ABRAHAM DEMOIVRE (1667-1754), English mathematician of French extraction, was born at Vitry, in Champagne, on the 26th of May 1667. He belonged to a French Protestant family, and was compelled to take refuge in England at the revocation of the edict of Nantes, in 1685. Having laid the foundation of his mathematical studies in France, he prosecuted them further in London, where he read public lectures on natural philosophy for his support. The Principia mathematica of Sir Isaac Newton, which chance threw in his way, caused him to prosecute his studies with vigour, and he soon became distinguished among first-rate mathematicians. He was among the intimate personal friends of Newton, and his eminence and abilities secured his admission into the Royal Society of London in 1697, and afterwards into the Academies of Berlin and Paris. His merit was so well known and acknowledged by the Royal Society that they judged him a fit person to decide the famous contest between Newton and G. W. Leibnitz (see Infinitesimal Calculus). The life of Demoivre was quiet and uneventful. His old age was spent in obscure poverty, his friends and associates having nearly all passed away before him. He died at London, on the 2 7th of November 1754.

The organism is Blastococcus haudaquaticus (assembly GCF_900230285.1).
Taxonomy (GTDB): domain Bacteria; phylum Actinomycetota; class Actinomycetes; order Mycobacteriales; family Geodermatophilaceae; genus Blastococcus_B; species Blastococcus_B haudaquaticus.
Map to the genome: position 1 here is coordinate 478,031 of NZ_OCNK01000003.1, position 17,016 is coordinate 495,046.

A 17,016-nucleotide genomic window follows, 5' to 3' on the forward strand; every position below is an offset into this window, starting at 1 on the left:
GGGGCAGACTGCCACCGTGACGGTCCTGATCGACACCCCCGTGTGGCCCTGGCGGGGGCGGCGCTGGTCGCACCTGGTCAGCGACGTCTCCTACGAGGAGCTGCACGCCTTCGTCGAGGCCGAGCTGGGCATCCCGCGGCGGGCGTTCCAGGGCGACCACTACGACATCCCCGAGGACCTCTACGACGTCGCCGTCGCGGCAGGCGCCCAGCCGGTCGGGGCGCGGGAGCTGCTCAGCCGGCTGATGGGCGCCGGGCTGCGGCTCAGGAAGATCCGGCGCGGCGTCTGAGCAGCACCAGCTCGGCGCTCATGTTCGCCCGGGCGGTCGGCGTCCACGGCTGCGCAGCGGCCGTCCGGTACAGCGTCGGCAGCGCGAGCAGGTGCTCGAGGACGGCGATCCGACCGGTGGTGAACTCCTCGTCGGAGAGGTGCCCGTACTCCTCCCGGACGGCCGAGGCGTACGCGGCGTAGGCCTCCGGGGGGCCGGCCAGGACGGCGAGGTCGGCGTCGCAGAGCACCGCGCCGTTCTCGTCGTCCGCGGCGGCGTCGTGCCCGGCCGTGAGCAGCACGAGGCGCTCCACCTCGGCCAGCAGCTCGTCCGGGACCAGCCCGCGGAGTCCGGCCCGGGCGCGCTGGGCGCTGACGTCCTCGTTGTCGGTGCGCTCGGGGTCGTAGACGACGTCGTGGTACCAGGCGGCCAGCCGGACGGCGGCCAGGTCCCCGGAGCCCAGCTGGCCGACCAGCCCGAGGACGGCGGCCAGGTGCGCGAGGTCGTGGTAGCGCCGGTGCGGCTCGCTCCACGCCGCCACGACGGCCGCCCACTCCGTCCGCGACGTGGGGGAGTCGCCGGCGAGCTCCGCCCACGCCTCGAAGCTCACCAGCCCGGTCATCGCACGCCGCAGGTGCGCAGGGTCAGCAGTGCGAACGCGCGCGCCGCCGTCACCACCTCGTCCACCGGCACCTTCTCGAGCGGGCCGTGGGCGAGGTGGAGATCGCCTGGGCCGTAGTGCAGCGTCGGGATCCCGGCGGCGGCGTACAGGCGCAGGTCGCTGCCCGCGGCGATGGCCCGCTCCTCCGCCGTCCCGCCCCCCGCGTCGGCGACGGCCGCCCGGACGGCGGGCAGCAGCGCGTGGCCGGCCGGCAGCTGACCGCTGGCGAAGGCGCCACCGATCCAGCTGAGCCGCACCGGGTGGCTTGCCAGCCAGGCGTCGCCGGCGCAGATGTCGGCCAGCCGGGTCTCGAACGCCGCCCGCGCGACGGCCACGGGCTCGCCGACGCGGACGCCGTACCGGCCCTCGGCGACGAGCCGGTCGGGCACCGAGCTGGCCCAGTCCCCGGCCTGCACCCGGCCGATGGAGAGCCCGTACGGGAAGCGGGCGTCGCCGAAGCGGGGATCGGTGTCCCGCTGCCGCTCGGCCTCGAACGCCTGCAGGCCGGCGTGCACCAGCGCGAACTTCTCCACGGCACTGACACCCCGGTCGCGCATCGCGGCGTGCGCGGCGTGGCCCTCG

The Philosophical Transactions contain several of his papers. He also published some excellent works, such as Miscellanea analytica de seriebus et quadraturis (1730), in 4to. This contained some elegant and valuable improvements on then existing methods, which have themselves, however, long been superseded. But he has been more generally known by his Doctrine of Chances, or Method of Calculating the Probabilities of Events at Play. This work was first printed in 1618, in 4to, and dedicated to Sir Isaac Newton. It was reprinted in 1738, with great alterations and improvements; and a third edition was afterwards published with additions in 1756. He also published a Treatise on Annuities (1725), which has passed through several revised and corrected editions.
See C. Hutton, Mathematical and Philosophical Dictionary (1815). For Demoivre's Theorem see Trigonometry: Analytical.
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